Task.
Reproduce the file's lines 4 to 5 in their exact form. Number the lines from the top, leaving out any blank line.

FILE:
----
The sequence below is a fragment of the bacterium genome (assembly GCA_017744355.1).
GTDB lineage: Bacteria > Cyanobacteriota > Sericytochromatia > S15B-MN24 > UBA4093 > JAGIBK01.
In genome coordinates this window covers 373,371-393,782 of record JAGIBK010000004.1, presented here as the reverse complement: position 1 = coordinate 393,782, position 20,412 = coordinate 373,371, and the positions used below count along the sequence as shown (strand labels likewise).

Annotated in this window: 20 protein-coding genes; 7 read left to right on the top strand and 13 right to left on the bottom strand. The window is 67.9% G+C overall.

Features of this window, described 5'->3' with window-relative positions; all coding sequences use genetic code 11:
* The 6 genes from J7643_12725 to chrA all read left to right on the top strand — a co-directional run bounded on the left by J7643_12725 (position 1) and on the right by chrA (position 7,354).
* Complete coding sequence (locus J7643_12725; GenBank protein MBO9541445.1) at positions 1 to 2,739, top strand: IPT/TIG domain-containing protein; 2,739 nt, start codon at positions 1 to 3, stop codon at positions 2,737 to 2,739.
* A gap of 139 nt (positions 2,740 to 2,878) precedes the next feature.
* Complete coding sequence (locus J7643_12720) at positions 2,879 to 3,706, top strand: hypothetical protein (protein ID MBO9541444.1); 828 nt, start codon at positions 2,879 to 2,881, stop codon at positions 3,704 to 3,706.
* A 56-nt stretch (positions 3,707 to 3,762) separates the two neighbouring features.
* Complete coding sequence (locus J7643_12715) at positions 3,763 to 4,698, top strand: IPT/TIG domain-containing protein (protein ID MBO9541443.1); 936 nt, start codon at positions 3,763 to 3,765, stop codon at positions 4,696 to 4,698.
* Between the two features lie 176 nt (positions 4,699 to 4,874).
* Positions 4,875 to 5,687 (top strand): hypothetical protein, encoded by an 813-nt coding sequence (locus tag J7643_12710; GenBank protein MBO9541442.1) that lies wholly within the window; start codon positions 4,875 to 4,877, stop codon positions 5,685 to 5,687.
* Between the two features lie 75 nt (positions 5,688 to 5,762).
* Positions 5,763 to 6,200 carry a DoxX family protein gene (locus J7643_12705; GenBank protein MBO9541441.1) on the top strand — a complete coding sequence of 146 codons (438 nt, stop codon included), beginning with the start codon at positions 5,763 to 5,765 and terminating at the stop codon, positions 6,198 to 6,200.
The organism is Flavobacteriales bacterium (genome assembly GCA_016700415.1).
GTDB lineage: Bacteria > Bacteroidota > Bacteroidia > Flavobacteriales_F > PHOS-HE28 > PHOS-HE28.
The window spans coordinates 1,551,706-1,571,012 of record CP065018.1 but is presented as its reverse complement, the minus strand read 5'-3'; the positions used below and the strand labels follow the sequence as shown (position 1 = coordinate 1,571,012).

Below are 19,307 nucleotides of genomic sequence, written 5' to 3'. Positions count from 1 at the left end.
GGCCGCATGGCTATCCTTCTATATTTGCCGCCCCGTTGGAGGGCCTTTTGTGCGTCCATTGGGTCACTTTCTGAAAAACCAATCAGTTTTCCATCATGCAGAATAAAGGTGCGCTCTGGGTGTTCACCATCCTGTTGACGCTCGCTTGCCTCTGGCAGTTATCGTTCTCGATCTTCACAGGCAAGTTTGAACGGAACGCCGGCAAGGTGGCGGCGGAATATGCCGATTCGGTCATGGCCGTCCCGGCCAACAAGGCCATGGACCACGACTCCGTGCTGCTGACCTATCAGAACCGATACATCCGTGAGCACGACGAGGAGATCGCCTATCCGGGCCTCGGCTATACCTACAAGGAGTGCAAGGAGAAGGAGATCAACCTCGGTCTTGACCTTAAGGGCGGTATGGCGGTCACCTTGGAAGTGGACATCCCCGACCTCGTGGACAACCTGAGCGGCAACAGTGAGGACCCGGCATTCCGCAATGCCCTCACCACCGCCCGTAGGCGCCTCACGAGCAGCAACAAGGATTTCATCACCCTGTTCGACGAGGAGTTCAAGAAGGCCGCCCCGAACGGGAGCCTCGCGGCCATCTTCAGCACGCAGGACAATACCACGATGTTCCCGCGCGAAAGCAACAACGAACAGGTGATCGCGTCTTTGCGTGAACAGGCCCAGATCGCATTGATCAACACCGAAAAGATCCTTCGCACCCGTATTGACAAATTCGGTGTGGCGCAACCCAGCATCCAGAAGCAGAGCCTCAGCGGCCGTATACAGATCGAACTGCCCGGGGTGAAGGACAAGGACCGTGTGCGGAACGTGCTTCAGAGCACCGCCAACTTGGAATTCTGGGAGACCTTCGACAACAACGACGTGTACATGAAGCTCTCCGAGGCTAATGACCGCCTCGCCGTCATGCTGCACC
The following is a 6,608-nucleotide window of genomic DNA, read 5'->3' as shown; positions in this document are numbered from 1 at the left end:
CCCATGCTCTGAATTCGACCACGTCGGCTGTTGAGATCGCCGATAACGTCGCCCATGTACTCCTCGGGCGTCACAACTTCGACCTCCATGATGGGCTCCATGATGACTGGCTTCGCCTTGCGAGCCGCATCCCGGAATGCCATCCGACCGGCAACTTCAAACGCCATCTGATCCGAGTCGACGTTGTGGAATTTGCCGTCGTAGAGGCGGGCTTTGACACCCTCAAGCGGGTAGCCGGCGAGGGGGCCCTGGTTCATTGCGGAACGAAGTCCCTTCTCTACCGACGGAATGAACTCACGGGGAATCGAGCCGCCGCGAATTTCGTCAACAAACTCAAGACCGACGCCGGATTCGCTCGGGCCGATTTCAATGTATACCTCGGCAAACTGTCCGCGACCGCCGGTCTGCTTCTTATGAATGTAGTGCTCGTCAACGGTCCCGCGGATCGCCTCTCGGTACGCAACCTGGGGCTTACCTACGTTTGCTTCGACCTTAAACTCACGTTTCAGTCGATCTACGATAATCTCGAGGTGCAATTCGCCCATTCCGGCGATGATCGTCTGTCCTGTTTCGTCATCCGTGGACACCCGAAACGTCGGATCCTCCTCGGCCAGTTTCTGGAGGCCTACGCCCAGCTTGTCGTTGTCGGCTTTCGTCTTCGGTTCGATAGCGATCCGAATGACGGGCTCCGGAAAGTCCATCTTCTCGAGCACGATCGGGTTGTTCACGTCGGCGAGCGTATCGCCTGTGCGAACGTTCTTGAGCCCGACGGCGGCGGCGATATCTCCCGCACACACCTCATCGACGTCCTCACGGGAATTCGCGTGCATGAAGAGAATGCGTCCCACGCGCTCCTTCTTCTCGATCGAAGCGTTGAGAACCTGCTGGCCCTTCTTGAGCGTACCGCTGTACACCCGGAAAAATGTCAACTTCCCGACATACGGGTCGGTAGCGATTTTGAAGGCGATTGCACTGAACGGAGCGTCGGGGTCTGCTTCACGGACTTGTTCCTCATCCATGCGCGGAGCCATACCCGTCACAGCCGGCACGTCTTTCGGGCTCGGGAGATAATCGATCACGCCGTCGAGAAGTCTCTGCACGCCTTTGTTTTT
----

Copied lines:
Annotated in this window: 20 protein-coding genes; 7 read left to right on the top strand and 13 right to left on the bottom strand. The window is 67.9% G+C overall.

Features of this window, described 5'->3' with window-relative positions; all coding sequences use genetic code 11: